Monday, April 7

Mummies in the Dark

I had a very lucrative but exhausting Sunday last week. That day was the "Dinner and Lantern-Lit Tour" event at the Bower's Cultural Museum in Santa Ana. It was their farewell event to their "Mummies: Death and the Afterlife in Ancient Egypt" exhibition. First of all, I was lucky to even get there since the directions I got from the Bower's website led me directly to John Wayne airport. Luckily for me the people at the local McDonald's knew where the museum was and pointed me in the right direction. I had to go twenty minutes out of my way, but I arrived at last. I knew beforehand they had overbooked the event, but when I walked in the door it was clear they had REALLY overbooked the event. I took tours into the exhibit for three and a half hours straight, and that doesn't include the three groups Kara (a fellow Egyptologist and friend of mine) or the ones the docent volunteer took out. It was a chaos reminiscent of what surrounded the Tutankhamun exhibit events I helped out with a couple of years ago. (That exhibit is now in London.) I had seen the Bower's mummies exhibit only once before about two years ago, but somehow I managed to pull off just showing up and hitting the ground running. It probably wouldn't have worked out that way for any exhibit that wasn't on my specialty of ancient Egypt, though.

The whole lantern-lit tour idea was totally corny, but it worked out alright since lanterns were distributed to a few others in the group as well. The exhibit was pitch-black, and they shut the door once the group was inside, to the delight of the audience members. Between that and my warning that I took no responsibility for anyone left alone in the dark with a mummy they were a pretty excited bunch. The woman organizing the event wanted Kara and I to wear pith helmets as well as carry a lanterns. That idea died a swift death. It was a very grueling night--neither of us got any dinner and my voice was shot by the end of the evening--but because they really needed help, I received decent compensation. So it was an evening of time well spent, all things considered.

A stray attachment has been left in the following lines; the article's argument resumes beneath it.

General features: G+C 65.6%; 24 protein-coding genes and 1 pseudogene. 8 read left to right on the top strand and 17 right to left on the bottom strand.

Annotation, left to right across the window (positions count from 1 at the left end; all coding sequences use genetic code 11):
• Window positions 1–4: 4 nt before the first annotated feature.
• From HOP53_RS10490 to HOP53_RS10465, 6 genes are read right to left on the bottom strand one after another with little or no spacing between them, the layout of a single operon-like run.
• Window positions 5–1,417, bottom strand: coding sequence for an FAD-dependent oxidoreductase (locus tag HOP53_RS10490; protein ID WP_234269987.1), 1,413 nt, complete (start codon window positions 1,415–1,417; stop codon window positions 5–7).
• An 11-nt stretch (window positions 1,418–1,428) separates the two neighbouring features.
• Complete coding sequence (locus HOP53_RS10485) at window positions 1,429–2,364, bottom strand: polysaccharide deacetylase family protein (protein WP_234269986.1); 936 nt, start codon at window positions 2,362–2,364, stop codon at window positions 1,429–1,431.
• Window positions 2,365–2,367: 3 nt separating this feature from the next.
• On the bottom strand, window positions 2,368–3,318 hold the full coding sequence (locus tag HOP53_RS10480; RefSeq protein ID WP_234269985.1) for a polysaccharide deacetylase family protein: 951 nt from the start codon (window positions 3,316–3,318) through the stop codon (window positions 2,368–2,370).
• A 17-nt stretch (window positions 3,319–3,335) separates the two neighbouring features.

The people at this event were, in some cases, not only crazy pyramidiots but drunk crazy pyramidiots. Then there were other people who were just really having fun. One woman was very excited and told me she couldn't believe she was meeting a real Egyptologist. (I had introduced myself as an Egyptologist and Museum Educator.) She was very nice and I'm glad she had a good time. By the end of the night I was beat, and I think the woman organizing the event was a little embarrassed that Kara and I didn't get any dinner. I had told her at the beginning of the night not to worry about it. I know how these types of museum events go, and seeing the crowd--all of whom were eagerly awaiting their special, "expert-led" tour through the exhibit--I knew there was no way dinner would be a possibility. At the time, she kind of gave me a stern look. I think I still look too young for some people to believe I might know what I'm talking about. You'd think the fact that I wasn't freaking out on her at the sight of a packed lobby and the knowledge that everything was running twenty minutes late would have given her the impression I'd been down this road before.

After all that, I still had an hour drive to get back to Los Angeles. It was certainly the most unique teaching experience I've ever had in a museum, and I'm pretty sure it's going to stay that way. After all, when is the next time I'm going to be asked to lead a tour by lantern light through a pitch black gallery?

1 comment:

  1. Sounds fun (and crazy). I always planned to see that exhibit and never got around to it...Santa Ana's just a little too far out of the way for me, I guess.